John Nutting was a Loyalist who had piloted Sir George Collier's expedition against Machias, and Knox induced him to write to Germain in January 1778 to promote the idea of a British military presence in Maine; he later dispatched him to London to do so in person. Nutting described the Castine peninsula as having a harbor that "could hold the entire British Navy" and was so easily defensible that "1,000 men and two ships" could protect it against any Continental force. He also proposed that the strategic location of such a post would help to carry the war to New England and would offer protection for Nova Scotia.[12] Germain drafted orders for Lieutenant General Henry Clinton on September 2, to establish "a province between the Penobscot and St. Croix rivers. Post to be taken on Penobscot River".[13]

Germain ordered Clinton to "send such a detachment of troops at Nova Scotia, or of the provincials under your immediate command, as you shall judge proper and sufficient to defend themselves against any attempt the rebels in those parts may be able to make during the winter to take post on Penobscot River, taking with them all necessary implements for erecting a fort, together with such ordnance and stores as may be proper for its defense, and a sufficient supply of provisions."[14] However, Nutting's ship was captured by an American privateer and he was forced to dump his dispatches, bringing an end to the idea of a new colony in 1778.[13]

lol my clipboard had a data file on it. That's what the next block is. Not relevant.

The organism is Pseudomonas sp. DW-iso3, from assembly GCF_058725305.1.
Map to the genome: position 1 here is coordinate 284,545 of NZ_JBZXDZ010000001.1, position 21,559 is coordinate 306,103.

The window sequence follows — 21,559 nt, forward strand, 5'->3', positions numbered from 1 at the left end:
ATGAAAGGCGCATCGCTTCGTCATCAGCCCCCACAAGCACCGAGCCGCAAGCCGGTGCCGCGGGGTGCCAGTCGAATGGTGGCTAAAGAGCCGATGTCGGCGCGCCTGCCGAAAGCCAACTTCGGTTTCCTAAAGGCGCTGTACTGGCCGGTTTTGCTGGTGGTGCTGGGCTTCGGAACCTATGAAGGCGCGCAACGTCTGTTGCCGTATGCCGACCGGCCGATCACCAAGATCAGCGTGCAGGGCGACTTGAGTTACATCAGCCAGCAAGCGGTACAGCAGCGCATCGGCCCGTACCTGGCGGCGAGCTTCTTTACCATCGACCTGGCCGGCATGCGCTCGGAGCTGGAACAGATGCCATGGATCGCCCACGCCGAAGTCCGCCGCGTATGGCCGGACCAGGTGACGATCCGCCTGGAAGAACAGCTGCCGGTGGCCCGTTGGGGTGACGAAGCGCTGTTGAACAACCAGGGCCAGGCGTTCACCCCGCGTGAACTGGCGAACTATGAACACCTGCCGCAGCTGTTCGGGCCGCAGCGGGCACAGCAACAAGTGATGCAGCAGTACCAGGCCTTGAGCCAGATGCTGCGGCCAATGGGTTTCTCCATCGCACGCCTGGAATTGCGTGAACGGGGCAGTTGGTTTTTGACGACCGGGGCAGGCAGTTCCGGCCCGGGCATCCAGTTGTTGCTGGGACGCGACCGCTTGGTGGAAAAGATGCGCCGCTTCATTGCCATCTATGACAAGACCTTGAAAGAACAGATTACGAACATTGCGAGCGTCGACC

Order of battle[edit]

Royal Navy[edit]

Continental Navy[edit]

British forces arrive[edit]

A 1785 map depicting this action. The map is not to scale and marks the Bagaduce as the Penobscot River. Long Island as depicted on this map was later renamed Isleboro.

Nutting reached New York in January 1779, but General Clinton had received copies of the orders from other messengers. Clinton had already assigned the expedition to General Francis McLean who was based in Halifax, and he sent Nutting there with Germain's detailed instructions.[23]